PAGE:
Pakistan Counterinsurgency Fund: The Administration objects to the requirement in section 1517(a)(2) for a report to Congress prior to use of the funds. This reporting and determination requirement (which includes matters that may be beyond the Secretary of Defense's purview) would delay the release of vital funds for Pakistan's counterinsurgency efforts. It also duplicates other reporting requirements in section 1116 of the Supplemental Appropriations Act, 2009 (Public Law 111-32), which require extensive justification and are due at a later date.
Building Partnership Capacity: The Administration urges the inclusion of its proposals to build the capacity of partner-nation special and conventional forces in order to enhance and increase coalition participation in Afghanistan and Iraq. These initiatives will directly reduce the pressure on U.S. forces. These limited, one-year proposals, developed in close partnership with the Department of State, are necessary for timely implementation of the Administration's new Afghanistan policy. Without these authorities, the United States would lose precious time in increasing the capacity and participation of our partners in that conflict and put additional U.S. personnel at risk.
Future Combat Systems: The Administration objects to the removal of $324 million for Future Combat Systems (FCS) Manned Ground Vehicles and $58 million for Non-Line of Sight Cannon termination costs. The termination costs for FCS Manned Ground Vehicles cannot be fully paid with FY 2009 funds.
Strategic Airlift Force Levels: The Administration objects to provisions in the bill that prohibit retirement of strategic airlift aircraft. The Department assesses aircraft requirement based on capability, not aircraft numbers. A restriction not tied to an airlift requirement will drive unnecessary costs and reduce the efficiency of the overall fleet. The restriction impairs the Department's ability to manage the fleet and respond to combatant commanders' request for forces.
Joint Tactical Ground Station: The Administration objects to the deletion of funding for the Joint Tactical Ground Station (JTAGS) program. JTAGS is essential to the warfighters because it supports simultaneous operations in multiple theaters and provides a direct downlink for in-theater, assured missile warning to global and regional combatant commanders. Four units are permanently forward-stationed on overseas locations and serve as the primary means for transmitting missile warning to U.S. Soldiers, Sailors, Airmen, and Marines.
Guam Realignment: The Administration objects to the $211 million reduction for Navy construction on Guam. The Government of Japan has demonstrated its commitment to the Realignment Roadmap and Guam International Agreement by appropriating $336 million to transfer to the United States to help fund Guam development in Japan's current fiscal year. Failure of the Congress to provide a comparable amount for FY 2010 will place Japan's $6 billion financial commitment to Guam at high risk. Furthermore, reductions to the program will increase the U.S. total cost of the realignment. The Administration looks forward to working with the Congress to provide additional details on program implementation to address concerns identified in the report.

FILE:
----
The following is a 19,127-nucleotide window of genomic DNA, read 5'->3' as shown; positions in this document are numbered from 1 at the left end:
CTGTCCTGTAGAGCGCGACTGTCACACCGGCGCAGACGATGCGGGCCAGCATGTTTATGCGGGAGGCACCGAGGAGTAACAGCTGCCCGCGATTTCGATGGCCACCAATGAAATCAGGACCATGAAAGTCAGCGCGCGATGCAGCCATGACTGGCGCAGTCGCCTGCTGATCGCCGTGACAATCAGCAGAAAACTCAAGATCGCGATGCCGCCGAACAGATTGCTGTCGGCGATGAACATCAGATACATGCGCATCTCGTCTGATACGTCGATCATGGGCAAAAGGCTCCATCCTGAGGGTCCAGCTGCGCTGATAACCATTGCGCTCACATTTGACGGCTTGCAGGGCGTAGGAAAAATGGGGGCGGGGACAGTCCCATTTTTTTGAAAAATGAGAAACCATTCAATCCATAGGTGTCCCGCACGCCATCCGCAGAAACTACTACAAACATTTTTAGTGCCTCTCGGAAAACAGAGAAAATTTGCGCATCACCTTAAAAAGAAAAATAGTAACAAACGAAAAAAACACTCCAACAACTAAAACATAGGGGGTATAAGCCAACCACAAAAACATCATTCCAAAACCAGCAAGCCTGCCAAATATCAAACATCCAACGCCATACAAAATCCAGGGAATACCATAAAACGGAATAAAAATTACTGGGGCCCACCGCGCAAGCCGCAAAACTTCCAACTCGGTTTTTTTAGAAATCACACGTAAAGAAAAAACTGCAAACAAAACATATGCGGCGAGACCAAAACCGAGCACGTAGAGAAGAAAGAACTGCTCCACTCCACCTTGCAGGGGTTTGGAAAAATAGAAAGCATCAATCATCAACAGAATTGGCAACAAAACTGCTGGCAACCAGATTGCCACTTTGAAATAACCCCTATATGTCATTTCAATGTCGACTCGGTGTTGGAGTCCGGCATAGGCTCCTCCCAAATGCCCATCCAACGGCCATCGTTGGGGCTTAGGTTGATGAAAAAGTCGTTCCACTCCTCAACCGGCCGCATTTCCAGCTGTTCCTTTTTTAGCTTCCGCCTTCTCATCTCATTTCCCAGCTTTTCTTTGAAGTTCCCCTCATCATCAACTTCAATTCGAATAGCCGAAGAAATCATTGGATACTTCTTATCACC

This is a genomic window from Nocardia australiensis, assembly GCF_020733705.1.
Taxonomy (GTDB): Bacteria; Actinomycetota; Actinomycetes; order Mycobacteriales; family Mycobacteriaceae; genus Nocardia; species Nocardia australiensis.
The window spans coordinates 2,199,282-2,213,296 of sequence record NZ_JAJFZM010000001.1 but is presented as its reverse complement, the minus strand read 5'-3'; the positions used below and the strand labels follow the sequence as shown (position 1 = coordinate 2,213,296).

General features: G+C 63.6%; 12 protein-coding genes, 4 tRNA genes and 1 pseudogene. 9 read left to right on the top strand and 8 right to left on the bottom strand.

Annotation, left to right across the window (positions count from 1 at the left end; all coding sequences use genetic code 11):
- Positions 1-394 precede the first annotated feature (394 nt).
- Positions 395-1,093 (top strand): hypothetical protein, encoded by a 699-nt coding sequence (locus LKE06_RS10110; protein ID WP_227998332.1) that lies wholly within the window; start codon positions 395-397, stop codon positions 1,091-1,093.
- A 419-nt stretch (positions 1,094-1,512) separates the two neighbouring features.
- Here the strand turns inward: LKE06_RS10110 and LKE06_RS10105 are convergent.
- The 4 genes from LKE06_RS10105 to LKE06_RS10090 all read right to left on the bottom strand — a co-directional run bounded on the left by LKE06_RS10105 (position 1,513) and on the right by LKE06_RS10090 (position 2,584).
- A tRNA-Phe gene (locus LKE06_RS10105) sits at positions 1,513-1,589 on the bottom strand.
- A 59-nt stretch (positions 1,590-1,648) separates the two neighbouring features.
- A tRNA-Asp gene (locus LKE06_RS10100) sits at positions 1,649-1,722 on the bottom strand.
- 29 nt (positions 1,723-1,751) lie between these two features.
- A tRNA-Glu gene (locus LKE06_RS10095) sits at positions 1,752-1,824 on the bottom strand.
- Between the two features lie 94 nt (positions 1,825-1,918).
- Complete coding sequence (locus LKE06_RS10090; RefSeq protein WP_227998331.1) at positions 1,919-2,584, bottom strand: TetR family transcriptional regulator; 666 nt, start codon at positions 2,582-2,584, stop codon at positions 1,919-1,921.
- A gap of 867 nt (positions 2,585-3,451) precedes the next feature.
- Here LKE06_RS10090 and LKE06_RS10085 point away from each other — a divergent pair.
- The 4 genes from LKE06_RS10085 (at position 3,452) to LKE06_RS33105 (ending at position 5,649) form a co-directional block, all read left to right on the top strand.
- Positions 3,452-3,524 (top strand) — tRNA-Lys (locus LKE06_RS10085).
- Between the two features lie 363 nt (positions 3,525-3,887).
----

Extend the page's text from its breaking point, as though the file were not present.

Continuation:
Deputy Under Secretaries of Defense and Assistant Secretaries of Defense: The Administration has significant concerns with this provision as currently written. The elimination of non-statutory Deputy Under Secretary of Defense positions in section 901 would be detrimental to the continuity and operation of the Department and severely hamper the Secretary of Defense's ability to effectively organize, structure, and manage the Department.
National Security Personnel System: Although the Administration appreciates that S. 1390 provides the Secretary the opportunity to complete the program review and make informed decisions about the future of the program, the Administration objects to section 1101 because legislative action on the National Security Personnel System (NSPS) is premature given the ongoing review by DoD and the Office of Personnel Management.
Constitutional Concerns: Several provisions of the bill (sections 244, 341 and 1221) are phrased in a manner that could be construed to require the Executive Branch to disclose information about ongoing diplomatic negotiations or certain sensitive national security information, in which case they would intrude on the President's discharge of his constitutional authorities.
Imagery Satellite: The Administration has concerns with the Committee's approach to the National Geospatial-Intelligence Agency's imagery satellite acquisition program.
Full Funding: The Administration is concerned that S. 1390 authorizes incremental funding of military construction projects. As a matter of fiscal prudence, the Administration encourages full funding of these programs, consistent with the President's Budget.